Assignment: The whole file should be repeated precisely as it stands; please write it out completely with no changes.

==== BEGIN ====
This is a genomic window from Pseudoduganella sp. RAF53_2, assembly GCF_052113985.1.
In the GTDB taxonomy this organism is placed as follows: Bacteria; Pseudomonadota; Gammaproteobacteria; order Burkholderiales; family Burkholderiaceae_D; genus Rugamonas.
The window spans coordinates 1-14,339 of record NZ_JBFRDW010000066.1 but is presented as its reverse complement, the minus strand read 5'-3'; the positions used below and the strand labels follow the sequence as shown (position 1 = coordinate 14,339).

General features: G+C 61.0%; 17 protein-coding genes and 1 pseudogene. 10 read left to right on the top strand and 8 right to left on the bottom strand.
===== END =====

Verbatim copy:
This is a genomic window from Pseudoduganella sp. RAF53_2, assembly GCF_052113985.1.
In the GTDB taxonomy this organism is placed as follows: Bacteria; Pseudomonadota; Gammaproteobacteria; order Burkholderiales; family Burkholderiaceae_D; genus Rugamonas.
The window spans coordinates 1-14,339 of record NZ_JBFRDW010000066.1 but is presented as its reverse complement, the minus strand read 5'-3'; the positions used below and the strand labels follow the sequence as shown (position 1 = coordinate 14,339).

General features: G+C 61.0%; 17 protein-coding genes and 1 pseudogene. 10 read left to right on the top strand and 8 right to left on the bottom strand.